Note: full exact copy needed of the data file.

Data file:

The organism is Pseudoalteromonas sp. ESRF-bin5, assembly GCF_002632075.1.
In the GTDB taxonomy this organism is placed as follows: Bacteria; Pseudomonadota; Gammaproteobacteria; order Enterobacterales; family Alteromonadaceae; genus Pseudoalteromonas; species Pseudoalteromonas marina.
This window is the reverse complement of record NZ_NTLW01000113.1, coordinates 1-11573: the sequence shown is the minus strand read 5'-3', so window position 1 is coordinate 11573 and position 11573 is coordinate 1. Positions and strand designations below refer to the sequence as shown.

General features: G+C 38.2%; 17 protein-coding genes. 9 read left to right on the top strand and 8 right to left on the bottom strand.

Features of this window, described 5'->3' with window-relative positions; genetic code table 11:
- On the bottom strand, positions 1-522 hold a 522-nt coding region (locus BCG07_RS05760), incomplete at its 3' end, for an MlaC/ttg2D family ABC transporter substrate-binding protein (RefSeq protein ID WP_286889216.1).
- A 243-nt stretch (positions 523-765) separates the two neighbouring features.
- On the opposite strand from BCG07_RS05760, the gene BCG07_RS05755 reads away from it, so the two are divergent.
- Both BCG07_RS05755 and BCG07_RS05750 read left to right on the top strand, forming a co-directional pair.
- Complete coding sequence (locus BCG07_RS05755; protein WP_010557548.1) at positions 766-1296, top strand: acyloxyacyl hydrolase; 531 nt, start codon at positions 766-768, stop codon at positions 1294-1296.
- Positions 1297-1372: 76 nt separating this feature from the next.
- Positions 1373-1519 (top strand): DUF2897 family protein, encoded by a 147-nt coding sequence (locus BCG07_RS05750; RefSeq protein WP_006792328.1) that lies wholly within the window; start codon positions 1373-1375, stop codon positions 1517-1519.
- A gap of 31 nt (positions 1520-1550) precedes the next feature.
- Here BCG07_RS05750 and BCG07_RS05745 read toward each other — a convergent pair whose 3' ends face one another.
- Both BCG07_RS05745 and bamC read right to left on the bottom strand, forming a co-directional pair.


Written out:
The organism is Pseudoalteromonas sp. ESRF-bin5, assembly GCF_002632075.1.
In the GTDB taxonomy this organism is placed as follows: Bacteria; Pseudomonadota; Gammaproteobacteria; order Enterobacterales; family Alteromonadaceae; genus Pseudoalteromonas; species Pseudoalteromonas marina.
This window is the reverse complement of record NZ_NTLW01000113.1, coordinates 1-11573: the sequence shown is the minus strand read 5'-3', so window position 1 is coordinate 11573 and position 11573 is coordinate 1. Positions and strand designations below refer to the sequence as shown.

General features: G+C 38.2%; 17 protein-coding genes. 9 read left to right on the top strand and 8 right to left on the bottom strand.

Features of this window, described 5'->3' with window-relative positions; genetic code table 11:
- On the bottom strand, positions 1-522 hold a 522-nt coding region (locus BCG07_RS05760), incomplete at its 3' end, for an MlaC/ttg2D family ABC transporter substrate-binding protein (RefSeq protein ID WP_286889216.1).
- A 243-nt stretch (positions 523-765) separates the two neighbouring features.
- On the opposite strand from BCG07_RS05760, the gene BCG07_RS05755 reads away from it, so the two are divergent.
- Both BCG07_RS05755 and BCG07_RS05750 read left to right on the top strand, forming a co-directional pair.
- Complete coding sequence (locus BCG07_RS05755; protein WP_010557548.1) at positions 766-1296, top strand: acyloxyacyl hydrolase; 531 nt, start codon at positions 766-768, stop codon at positions 1294-1296.
- Positions 1297-1372: 76 nt separating this feature from the next.
- Positions 1373-1519 (top strand): DUF2897 family protein, encoded by a 147-nt coding sequence (locus BCG07_RS05750; RefSeq protein WP_006792328.1) that lies wholly within the window; start codon positions 1373-1375, stop codon positions 1517-1519.
- A gap of 31 nt (positions 1520-1550) precedes the next feature.
- Here BCG07_RS05750 and BCG07_RS05745 read toward each other — a convergent pair whose 3' ends face one another.
- Both BCG07_RS05745 and bamC read right to left on the bottom strand, forming a co-directional pair.